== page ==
The UN Security Council begins discussions this week of what steps to take next to try to enforce its demand for a cease-fire between Iran and Iraq. Last Thursday, the UN Secretary-General called for ``a fresh and resolute impulse by the council,'' and offered his cooperation. Council members say he indicated that his current peace efforts had reached an end.
Under the July 20 cease-fire demand, the council must consider enforcement measures if either or both combatants fail to comply.
Yet, the signal coming from Washington after the superpower summit is that no agreement was reached on the next step. United States' diplomats suggest that if the council's five permanent members begin discussing a second resolution on sanctions, that alone may pressure Iran to initiate a more productive negotiating position. But the Soviets see the US naval presence in the Gulf as a stumbling block.
The holiday season and a Jan. 1 change of nonpermanent council members will slow negotiations, diplomats say. And political problems remain. The UN chief did not blame either country for the stalemate, but some council members say two Iranian positions were damning:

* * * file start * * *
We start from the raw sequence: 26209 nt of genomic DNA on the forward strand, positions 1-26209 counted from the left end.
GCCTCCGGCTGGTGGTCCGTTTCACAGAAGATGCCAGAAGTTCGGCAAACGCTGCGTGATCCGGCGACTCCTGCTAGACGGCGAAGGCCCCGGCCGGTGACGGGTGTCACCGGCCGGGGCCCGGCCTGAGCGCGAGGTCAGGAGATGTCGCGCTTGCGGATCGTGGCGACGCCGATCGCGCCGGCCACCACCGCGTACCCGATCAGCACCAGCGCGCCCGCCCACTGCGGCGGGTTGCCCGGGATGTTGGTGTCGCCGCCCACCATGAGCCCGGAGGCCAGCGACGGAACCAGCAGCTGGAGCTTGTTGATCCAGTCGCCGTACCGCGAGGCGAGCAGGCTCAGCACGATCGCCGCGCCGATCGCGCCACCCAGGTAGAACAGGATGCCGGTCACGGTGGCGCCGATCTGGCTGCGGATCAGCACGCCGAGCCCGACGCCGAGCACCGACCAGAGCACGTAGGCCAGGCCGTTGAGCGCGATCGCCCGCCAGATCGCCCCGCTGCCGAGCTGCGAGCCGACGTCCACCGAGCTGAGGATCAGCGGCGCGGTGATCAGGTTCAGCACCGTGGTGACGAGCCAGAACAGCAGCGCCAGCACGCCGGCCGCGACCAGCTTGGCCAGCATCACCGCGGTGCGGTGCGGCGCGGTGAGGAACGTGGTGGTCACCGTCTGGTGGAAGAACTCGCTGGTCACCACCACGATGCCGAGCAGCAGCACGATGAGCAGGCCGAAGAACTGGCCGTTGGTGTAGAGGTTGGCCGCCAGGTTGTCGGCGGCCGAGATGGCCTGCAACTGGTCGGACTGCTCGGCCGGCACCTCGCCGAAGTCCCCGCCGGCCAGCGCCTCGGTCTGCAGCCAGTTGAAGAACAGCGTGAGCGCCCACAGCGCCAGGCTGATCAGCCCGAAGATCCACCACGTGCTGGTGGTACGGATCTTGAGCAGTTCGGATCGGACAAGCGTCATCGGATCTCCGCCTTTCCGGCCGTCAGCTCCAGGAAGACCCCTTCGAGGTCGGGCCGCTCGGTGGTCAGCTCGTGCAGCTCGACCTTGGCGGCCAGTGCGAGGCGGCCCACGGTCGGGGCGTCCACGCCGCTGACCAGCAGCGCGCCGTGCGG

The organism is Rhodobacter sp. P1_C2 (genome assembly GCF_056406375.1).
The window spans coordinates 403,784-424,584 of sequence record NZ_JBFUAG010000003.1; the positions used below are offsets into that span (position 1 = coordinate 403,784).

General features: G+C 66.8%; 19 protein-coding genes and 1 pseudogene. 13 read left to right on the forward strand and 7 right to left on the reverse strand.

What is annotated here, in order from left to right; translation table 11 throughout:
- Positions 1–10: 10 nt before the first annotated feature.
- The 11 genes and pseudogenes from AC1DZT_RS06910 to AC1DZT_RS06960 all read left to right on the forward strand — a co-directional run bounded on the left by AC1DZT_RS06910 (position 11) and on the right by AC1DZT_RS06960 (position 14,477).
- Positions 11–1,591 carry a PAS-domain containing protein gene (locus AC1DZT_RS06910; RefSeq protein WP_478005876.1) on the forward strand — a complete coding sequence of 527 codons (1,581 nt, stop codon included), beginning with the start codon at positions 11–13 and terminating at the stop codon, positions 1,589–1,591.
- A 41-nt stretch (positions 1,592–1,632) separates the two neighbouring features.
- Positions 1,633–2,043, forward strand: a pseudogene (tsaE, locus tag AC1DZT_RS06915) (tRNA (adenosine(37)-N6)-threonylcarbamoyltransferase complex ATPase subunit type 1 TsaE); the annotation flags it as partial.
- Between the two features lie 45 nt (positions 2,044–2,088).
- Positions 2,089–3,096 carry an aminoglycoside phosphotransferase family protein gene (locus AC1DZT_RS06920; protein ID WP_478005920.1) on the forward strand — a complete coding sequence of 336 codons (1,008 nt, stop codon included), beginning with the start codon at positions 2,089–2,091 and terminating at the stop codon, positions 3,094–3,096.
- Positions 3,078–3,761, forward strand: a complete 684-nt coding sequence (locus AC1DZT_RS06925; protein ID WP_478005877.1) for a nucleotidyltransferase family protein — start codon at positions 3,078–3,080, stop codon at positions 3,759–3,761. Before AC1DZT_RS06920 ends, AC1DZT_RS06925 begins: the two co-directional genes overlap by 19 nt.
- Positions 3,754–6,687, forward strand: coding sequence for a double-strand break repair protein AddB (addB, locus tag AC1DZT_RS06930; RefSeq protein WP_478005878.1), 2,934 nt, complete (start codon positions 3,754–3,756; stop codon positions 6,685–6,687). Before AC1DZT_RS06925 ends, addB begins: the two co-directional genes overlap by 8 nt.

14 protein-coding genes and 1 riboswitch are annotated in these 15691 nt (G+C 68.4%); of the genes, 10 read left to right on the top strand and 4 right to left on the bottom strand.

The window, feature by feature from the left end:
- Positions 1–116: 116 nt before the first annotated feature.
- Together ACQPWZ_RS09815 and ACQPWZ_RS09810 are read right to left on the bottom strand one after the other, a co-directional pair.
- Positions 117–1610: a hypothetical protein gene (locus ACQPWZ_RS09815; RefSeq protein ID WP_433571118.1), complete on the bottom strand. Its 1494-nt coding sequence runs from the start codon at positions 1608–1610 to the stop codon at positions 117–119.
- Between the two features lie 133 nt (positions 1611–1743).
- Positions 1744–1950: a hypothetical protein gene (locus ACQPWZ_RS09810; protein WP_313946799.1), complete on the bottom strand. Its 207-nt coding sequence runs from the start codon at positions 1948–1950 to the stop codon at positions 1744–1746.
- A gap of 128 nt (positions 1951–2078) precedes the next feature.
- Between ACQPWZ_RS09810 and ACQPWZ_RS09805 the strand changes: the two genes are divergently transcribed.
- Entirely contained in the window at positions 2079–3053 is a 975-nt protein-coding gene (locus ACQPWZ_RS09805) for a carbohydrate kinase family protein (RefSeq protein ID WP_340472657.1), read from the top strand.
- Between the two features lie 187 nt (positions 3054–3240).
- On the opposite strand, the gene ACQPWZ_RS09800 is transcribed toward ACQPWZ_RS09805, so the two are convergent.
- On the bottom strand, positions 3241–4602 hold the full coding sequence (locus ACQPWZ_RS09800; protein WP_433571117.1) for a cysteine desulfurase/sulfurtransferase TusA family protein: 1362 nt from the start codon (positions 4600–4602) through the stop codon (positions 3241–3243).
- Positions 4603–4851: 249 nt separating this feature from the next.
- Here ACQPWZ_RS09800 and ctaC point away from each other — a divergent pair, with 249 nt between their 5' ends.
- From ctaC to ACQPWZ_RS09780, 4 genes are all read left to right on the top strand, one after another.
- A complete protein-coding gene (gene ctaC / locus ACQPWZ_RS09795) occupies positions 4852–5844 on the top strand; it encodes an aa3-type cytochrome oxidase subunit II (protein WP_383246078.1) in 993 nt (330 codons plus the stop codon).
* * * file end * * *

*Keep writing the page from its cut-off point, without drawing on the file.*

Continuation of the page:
Iran would not commit itself to accept any conclusion from an impartial investigation other than one that named Iraq as the aggressor.
Iran insisted that an investigation determine the amount of war reparations Iraq owed, which must be met before Iran would withdraw.
Other council members say that Iraq renewed its insistence on a strict sequential interpretation of the resolution - which the council had agreed to waive to accommodate Iran.
Diplomats expect the council to agree on a preliminary statement next week, perhaps warning the parties, and to discuss a second resolution. Diplomats say it is unclear how the sanctions issue will be handled: The Soviets will only agree to sanctions if the US concedes to cut its Gulf fleet. The US will only make such a concession if there is progress on a cease-fire.